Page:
Date: March 30, 2016
Time: 7:00 – 9:00pm
Location: The Network Hub, 422 Richards Street, Vancouver, BC
Coffee and tea provided.
All are welcome. Cost is $5 to help us with the rent of the meeting space. Please RSVP HERE
I am participating in a four-part series of the Meeting of the Minds on the topic of morality by addressing the question “Where does morality come from?” Organized by the Company of Disciples, I will present my neuroscience perspectives on morality along with Dr. Scott Anderson, Professor of Philosophy at UBC. Pat O’Brien from the Centre for Inquiry Canada will provide an atheist response and Jonathan Chan will provide a Christian response. We will then conclude with group discussions and an open mic Q&A.
“Morality seems to me to be a natural phenomenon – constrained by the forces of natural selection, rooted in neurobiology, shaped by the local ecology, and modified by cultural developments.” – Patricia Churchland in Braintrust: What Neuroscience Tells Us About Morality.
A Sample of Questions to be Discussed
Is morality a natural and neurobiological phenomenon? Is morality merely an aesthetic agreed upon by communities of its time and thereby evolves over time? Or, does morality come from above and is unchanging; given by a divine higher power i.e. god, gods or God? If it is from God, why are there variations of interpretations? Why do Christian communities differ in what is moral if indeed morality comes from one God? What do experts from other faculties have to say about where morality comes from?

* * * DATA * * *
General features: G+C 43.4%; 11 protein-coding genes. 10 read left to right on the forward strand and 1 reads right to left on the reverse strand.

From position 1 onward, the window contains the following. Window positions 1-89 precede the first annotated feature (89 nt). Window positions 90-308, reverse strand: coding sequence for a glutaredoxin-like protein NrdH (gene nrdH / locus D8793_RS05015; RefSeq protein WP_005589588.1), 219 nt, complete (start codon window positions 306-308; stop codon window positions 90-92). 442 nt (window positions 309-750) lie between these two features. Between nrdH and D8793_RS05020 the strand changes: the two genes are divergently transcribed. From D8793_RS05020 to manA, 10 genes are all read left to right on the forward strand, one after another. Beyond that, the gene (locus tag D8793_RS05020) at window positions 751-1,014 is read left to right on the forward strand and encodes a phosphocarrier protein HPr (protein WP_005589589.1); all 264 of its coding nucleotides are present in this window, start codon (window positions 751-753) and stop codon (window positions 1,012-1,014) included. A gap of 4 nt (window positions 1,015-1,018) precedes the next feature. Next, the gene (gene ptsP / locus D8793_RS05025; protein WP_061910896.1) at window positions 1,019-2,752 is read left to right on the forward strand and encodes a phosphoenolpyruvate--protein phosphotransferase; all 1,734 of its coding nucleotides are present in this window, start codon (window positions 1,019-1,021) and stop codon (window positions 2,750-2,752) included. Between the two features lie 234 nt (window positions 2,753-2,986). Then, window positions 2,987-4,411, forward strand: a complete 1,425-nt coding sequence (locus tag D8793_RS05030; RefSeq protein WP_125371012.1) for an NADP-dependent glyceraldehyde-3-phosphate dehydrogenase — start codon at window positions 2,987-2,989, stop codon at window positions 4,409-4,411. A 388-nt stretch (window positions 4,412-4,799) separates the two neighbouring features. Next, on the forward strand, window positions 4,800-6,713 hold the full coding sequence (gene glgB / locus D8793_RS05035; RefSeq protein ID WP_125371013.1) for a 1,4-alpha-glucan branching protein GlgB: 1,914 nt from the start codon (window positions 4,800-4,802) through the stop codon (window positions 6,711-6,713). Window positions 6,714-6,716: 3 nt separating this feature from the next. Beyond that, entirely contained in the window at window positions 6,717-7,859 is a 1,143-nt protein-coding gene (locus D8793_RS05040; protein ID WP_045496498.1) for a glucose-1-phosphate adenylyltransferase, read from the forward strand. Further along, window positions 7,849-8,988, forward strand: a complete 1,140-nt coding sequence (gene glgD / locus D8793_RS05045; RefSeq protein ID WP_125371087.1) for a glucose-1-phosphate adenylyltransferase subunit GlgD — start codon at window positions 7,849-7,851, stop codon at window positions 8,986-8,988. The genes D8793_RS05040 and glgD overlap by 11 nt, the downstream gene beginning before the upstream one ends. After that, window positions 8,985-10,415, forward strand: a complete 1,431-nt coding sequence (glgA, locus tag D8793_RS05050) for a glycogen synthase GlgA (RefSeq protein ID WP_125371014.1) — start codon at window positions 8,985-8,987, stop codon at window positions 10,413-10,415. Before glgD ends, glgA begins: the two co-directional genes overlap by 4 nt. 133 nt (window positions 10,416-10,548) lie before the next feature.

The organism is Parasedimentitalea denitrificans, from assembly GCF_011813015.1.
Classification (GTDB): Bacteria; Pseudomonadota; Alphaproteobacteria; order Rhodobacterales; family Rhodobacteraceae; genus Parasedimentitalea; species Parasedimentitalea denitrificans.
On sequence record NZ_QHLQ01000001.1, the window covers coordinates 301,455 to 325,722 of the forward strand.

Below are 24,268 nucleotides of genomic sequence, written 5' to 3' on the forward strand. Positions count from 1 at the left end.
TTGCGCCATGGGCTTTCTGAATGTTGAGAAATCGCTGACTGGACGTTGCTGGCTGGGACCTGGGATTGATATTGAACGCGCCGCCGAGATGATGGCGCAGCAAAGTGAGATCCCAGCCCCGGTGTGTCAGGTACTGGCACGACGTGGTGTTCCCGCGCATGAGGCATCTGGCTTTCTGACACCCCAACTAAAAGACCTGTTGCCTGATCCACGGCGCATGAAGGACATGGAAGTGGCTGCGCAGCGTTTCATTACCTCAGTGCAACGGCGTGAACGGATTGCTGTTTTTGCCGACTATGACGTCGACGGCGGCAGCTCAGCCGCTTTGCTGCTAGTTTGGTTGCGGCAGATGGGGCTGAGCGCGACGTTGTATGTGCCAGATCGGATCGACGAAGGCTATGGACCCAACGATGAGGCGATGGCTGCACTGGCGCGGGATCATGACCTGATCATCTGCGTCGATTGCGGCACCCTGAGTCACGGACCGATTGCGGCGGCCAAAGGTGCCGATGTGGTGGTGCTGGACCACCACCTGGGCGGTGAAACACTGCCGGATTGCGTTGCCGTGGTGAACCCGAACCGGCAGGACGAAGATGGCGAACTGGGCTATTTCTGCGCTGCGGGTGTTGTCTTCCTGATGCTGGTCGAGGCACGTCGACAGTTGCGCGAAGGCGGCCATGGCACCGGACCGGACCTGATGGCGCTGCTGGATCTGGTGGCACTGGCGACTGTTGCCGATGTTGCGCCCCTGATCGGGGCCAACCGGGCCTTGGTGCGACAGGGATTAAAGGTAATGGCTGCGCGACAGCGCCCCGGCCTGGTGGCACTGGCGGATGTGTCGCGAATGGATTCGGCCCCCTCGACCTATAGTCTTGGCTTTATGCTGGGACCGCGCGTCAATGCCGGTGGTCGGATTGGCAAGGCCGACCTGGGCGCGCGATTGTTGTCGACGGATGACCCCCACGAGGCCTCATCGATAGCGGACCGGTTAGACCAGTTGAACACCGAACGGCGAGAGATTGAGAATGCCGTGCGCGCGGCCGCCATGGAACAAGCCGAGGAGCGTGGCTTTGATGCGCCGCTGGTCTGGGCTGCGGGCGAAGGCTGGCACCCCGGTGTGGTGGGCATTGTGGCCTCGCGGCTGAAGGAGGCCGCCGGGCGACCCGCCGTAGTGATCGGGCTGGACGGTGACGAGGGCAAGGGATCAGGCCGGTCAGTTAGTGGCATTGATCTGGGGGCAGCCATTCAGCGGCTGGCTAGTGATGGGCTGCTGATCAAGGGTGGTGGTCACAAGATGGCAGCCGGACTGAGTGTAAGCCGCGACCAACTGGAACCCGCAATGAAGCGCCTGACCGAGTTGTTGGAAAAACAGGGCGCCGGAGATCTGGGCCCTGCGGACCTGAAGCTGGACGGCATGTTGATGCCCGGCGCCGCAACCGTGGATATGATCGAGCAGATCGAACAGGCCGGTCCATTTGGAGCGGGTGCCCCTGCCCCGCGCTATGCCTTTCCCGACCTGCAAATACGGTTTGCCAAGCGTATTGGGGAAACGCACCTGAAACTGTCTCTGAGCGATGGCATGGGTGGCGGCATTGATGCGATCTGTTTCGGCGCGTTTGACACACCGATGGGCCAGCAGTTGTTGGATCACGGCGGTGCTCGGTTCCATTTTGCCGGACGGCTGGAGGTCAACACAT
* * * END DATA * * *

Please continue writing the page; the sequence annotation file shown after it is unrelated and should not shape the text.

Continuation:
Deepen Our Consciousness of Our Morality
We cannot avoid morality. Our lives and our interactions with humanity around us are guided by our own moral compass. Our day to day routines involve moral decisions. Some decisions are obvious for us to determine what is right and wrong, yet all of us have also encountered decisions that both choices may be right or that we felt that we were justified to make moral compromises.
During the remaining four months of Meeting of the Minds before we break for the summer, we will be focusing our attention on morality. Our goal is to not only enrich our understanding but develop a deeper consciousness of our own morality in our lives as we dialogue with one another and engage with experts from different faculties of academia.
Join our panel discussion! Everyone is invited. We welcome your beliefs and opinions; they will be heard!